Larger aftermarket tires will require a bit of experimentation. To do this, you’ll need to find a wide open flat paved area, like a parking lot or desolate road. Use chalk and make a 2- to 3-inch-wide mark across the tread of a front and rear tire. Drive the Jeep straight forward for 50-100 feet and inspect the chalk lines. If they are only wearing away in the middle, you have too much air pressure in your tires. Decrease the pressure, redraw the lines, and make another pass. Repeat the process until you get even chalk wear across the entire tread surface. With the full cross section of the tread making contact with the road surface, your Jeep will be less likely to have steering wobble at any speed.

4.0L Transmission Options

Are there any manual transmission options other than a rebuilt AX15 for all of us who are keeping their trusty 4.0L inline-six engines on the road?

cvip190
Via Instagram @cappaworks

The AX15 five-speed manual transmission can be found behind the Jeep 4.0L in ’88-’99 vehicles. It’s not a bad transmission, and in most cases it’s worth rebuilding unless you plan to throw significantly more horsepower at it. Companies such as Collins Bros. Jeep (collinsbrosjeep.com) offer completely rebuilt AX15 transmissions. Advance Adapters (advanceadapters.com) offers brand new AX15 transmissions, however they will only fit the ’97-’99 Jeep TJ Wrangler. This AX15 application features a 13-degree tailhousing rotation. An XJ Cherokee requires an AX15 with a 23-degree rotation tailhousing, so these new Advance Adapters transmissions will not simply bolt up. It will lead to install issues with the Cherokee NP231 transfer case shifter.

There are other options too. The five-speed NV3550 found in the ’00-’04 Jeep Wrangler TJ is a great swap. This transmission can easily handle V-8 power. Versions of the NV3550 can be found as a factory option in mid-size and 1/2-ton pickups with V-8 engines, although they cannot be used behind your 4.0L, you’ll need the TJ version.

The NV3550 features a 4.01:1 ratio First gear, which is slightly better for technical off-road work than the 3.83:1 First gear in the AX15. The other gear ratios of the NV3550 are nearly identical to the AX15, so highway driving won’t change significantly.

A more complex and expensive option is to upgrade to the NSG 370 six-speed manual, which can be found in the ’05-’06 Jeep Wrangler. In my opinion, it’s not as durable as the NV3550, but it is a quieter more modern transmission and the six speeds are well matched to the 4.0L. The cost to adapt it in place of the AX15 is generally the biggest downfall. Even though it came behind the 4.0L, there are many engine, clutch linkage, mounts, driveshaft, and sensor changes that need to be addressed. It’s generally a cost-prohibitive swap.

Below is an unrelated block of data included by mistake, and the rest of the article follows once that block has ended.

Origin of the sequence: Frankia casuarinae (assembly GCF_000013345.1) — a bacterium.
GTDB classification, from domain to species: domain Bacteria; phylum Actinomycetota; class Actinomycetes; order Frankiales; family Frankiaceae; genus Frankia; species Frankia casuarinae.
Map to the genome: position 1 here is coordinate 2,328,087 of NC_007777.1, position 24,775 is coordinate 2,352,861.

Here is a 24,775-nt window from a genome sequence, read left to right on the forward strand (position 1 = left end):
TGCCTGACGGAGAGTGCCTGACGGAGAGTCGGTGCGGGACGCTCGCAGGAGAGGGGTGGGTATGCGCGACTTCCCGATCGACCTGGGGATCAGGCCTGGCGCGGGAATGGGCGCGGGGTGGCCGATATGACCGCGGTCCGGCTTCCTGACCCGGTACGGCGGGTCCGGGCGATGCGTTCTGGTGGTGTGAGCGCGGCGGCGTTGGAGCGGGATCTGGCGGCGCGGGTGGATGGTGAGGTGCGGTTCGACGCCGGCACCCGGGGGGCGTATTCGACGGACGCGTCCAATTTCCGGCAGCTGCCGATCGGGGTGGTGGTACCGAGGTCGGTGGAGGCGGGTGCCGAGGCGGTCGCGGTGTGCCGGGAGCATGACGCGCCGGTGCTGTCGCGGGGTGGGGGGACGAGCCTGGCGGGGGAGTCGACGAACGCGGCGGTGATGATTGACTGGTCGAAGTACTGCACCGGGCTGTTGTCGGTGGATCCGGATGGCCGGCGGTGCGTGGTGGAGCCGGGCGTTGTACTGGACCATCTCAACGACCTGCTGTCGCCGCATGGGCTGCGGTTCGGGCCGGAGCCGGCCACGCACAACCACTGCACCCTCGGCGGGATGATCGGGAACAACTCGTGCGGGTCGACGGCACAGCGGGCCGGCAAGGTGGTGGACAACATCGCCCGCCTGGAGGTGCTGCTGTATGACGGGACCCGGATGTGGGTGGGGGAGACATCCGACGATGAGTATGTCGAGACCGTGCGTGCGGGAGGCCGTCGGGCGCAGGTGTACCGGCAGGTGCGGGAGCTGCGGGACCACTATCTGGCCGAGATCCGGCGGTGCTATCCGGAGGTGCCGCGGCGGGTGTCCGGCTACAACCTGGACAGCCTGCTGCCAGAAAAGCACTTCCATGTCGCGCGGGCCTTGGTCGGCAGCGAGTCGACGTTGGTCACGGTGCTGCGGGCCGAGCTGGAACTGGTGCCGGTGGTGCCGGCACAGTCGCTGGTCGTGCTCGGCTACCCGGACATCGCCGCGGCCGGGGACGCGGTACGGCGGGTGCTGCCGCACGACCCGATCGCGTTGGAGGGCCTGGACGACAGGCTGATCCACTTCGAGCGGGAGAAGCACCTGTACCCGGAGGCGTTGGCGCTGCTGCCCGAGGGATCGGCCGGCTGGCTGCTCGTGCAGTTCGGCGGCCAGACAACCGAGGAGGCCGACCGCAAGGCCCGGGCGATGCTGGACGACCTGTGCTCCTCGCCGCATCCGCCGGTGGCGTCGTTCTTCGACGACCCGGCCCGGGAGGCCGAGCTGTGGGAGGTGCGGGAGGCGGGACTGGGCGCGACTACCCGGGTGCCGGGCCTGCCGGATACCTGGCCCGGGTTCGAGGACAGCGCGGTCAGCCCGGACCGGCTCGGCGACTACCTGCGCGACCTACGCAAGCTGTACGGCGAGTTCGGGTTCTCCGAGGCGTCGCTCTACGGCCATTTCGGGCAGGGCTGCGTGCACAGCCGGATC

If you plan to significantly increase power in the future via a V-8 engine swap, you might consider the five-speed NV4500. This is a 1-ton-rated transmission that will put up with massive amounts of power and abuse. It’s also much larger than these other transmission options, so you’ll likely have to reroute the exhaust and make other changes to the Jeep for it to fit. The NV4500 never came in a Wrangler, so installation will require adapters. Companies such as Advance Adapters offers complete rebuilt NV4500 transmissions as well as the adapters needed to mate it to most popular engines and transfer cases.

Power Wagon Axle Swap or Not

I have a ’05 Dodge 3500 with the Cummins diesel. I’m turning it into an overlander. I also plan to tow and drive the rig daily. Should I put ’13 Power Wagon axles under the 3500 or just install lockers and gears in my stock axles? I can get the Power Wagon axles relatively cheap. I’m just worried about strength.

@ors01
Via Instagram @cappaworks

If durability and strength are a concern, you need to keep the massive amount of torque the Cummins can develop in mind. Even though the two trucks have similar axles, the Power Wagon lockers were designed to handle a gas engine. Most of the aftermarket selectable lockers available for these axles are stronger and more durable than the factory Power Wagon selectable lockers. It’s especially true when combined with tires that are larger than stock. Also, the Power Wagon 4.56 gears might be a bit deep when backed up with the low-revving Cummins diesel. However, this will depend on the tire diameter you select. You’ll likely want a 35- to 37-inch or bigger tire to comfortably run the Cummins down the highway with 4.56 gears.